Biofilms are a collective of one or more types of microorganisms that can grow on many different surfaces. Microorganisms that form biofilms include bacteria, fungi and protists.
1. One common example of a biofilm dental plaque, a slimy buildup of bacteria that forms on the surfaces of teeth. Pond scum is another example. Biofilms have been found growing on minerals and metals. They have been found underwater, underground and above the ground. They can grow on plant tissues and animal tissues, and on implanted medical devices such as catheters and pacemakers.
2. Biofilms thrive upon moist or wet surfaces.
3. Biofilms have established themselves in such environments for a very long time. Fossil evidence of biofilms dates to about 3.25 billion years ago, according to a 2004 article(opens in new tab) published in the journal Nature Reviews Microbiology.
4. For example, biofilms have been found in the 3.2 billion-year-old deep-sea hydrothermal rocks of the Pilbara Craton in Australia. Similar biofilms are found in hydrothermal environments such as hot springs and deep-sea vents.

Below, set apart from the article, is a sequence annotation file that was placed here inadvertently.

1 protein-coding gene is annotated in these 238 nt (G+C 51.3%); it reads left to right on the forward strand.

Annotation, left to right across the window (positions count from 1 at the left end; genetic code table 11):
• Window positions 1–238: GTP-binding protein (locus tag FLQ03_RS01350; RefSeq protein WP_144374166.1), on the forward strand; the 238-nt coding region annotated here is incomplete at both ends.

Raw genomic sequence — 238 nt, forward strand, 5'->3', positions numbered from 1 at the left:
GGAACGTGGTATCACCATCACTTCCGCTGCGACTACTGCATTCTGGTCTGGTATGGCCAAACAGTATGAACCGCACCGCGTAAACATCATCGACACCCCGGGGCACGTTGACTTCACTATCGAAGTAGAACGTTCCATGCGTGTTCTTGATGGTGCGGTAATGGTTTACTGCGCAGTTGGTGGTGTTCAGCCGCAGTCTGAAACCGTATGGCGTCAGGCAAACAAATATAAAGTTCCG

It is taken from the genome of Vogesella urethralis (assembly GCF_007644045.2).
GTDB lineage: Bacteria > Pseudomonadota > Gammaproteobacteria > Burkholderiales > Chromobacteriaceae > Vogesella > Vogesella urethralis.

1. Biofilm formation begins when free-floating microorganisms such as bacteria come in contact with an appropriate surface and begin to put down roots, so to speak. This first step of attachment occurs when the microorganisms produce a gooey substance known as an extracellular polymeric substance (EPS), according to the Center for Biofilm Engineering at Montana State University.
2. An EPS is a network of sugars, proteins and nucleic acids (such as DNA). It enables the microorganisms in a biofilm to stick together.
3. Attachment is followed by a period of growth. Further layers of microorganisms and EPS build upon the first layers. Ultimately, they create a bulbous and complex 3D structure, according to the Center for Biofilm Engineering.